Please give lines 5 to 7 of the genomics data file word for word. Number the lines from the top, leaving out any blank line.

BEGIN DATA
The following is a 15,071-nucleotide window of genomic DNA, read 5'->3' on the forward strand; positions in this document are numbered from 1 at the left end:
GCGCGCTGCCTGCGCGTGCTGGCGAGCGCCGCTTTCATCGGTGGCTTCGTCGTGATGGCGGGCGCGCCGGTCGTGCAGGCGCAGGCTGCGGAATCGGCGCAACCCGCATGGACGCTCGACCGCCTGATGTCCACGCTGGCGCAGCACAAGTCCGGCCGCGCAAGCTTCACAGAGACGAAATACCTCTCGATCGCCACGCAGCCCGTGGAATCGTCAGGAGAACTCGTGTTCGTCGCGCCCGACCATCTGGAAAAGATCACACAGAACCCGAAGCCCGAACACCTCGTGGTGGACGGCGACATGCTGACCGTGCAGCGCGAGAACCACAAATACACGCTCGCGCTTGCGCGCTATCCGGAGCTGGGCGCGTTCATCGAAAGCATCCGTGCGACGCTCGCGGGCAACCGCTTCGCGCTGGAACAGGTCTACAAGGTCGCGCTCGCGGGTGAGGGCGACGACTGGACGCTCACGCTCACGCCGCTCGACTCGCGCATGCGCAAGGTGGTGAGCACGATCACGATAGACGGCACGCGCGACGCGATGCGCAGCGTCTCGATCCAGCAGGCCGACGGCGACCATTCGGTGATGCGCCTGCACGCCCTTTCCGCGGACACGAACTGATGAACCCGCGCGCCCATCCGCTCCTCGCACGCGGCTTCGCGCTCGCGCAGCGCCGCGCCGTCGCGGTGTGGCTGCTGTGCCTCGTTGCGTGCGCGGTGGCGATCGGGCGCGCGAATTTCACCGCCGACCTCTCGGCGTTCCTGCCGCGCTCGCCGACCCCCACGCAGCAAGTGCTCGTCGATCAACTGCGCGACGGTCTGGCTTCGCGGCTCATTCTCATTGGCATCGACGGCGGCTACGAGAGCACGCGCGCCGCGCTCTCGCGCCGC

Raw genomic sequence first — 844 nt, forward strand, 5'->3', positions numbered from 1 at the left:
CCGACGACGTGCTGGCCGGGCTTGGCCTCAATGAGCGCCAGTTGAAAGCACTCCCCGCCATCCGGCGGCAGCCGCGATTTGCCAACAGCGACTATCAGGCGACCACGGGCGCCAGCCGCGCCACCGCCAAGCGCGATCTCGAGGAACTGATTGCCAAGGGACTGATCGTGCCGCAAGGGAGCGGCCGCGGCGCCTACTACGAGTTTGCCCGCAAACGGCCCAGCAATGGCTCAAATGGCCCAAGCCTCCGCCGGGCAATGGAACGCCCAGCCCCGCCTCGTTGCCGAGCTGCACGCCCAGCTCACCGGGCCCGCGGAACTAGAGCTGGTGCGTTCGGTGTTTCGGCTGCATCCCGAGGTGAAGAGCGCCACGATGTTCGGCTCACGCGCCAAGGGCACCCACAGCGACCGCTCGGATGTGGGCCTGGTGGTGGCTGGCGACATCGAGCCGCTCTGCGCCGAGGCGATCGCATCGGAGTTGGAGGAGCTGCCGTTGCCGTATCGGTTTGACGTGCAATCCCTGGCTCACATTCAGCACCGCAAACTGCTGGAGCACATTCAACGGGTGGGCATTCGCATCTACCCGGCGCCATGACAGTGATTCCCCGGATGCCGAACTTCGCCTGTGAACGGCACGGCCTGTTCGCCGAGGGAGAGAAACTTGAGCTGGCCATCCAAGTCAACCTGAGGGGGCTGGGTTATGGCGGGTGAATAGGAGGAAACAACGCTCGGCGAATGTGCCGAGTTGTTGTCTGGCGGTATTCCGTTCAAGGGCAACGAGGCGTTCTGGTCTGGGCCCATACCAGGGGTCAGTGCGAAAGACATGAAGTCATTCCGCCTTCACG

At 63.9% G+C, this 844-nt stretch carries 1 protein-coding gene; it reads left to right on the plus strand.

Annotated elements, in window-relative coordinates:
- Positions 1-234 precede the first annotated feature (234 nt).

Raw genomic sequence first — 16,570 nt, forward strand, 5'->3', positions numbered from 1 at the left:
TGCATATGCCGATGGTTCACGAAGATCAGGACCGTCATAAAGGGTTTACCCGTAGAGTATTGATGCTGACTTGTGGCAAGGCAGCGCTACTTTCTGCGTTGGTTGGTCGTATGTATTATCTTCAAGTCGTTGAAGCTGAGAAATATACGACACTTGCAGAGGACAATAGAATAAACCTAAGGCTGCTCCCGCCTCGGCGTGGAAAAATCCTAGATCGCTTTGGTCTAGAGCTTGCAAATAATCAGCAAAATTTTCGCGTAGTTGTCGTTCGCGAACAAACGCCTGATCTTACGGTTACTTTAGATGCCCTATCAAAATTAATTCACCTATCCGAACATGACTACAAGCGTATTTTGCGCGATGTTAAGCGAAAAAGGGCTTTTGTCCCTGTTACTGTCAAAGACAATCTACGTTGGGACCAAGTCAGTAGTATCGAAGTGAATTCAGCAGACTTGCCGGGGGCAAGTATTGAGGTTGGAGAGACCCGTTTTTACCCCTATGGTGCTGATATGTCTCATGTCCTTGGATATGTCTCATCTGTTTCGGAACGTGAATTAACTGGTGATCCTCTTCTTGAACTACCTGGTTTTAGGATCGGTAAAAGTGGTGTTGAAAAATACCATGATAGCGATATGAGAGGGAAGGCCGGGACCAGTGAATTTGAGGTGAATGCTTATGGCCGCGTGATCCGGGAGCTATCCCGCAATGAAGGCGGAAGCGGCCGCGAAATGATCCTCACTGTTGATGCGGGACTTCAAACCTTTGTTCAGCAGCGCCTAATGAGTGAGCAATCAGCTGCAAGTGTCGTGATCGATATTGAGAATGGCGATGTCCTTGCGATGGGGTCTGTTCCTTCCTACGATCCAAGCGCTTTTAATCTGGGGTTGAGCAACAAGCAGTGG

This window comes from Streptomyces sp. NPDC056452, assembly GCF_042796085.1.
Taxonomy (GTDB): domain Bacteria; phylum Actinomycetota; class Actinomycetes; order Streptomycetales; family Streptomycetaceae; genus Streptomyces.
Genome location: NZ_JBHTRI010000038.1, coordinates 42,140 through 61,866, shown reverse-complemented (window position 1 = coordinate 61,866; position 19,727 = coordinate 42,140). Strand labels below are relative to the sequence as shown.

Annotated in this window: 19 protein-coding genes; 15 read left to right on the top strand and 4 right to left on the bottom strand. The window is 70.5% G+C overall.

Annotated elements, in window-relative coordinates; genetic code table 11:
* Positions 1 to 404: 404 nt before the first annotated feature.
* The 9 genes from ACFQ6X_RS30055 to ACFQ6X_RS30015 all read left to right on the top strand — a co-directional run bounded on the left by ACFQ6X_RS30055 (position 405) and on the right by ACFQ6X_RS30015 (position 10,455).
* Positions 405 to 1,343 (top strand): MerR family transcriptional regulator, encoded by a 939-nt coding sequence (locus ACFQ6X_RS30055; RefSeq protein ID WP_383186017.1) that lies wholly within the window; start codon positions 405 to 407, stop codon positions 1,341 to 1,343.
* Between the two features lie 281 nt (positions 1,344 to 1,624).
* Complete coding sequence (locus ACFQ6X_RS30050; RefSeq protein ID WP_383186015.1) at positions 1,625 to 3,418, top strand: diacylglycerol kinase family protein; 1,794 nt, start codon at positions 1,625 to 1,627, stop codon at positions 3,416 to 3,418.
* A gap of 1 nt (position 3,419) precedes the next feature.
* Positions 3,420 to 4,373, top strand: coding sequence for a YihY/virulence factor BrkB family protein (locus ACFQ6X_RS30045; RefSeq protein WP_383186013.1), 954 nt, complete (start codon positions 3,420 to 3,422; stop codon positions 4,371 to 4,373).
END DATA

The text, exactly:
At 63.9% G+C, this 844-nt stretch carries 1 protein-coding gene; it reads left to right on the plus strand.

Annotated elements, in window-relative coordinates:
- Positions 1-234 precede the first annotated feature (234 nt).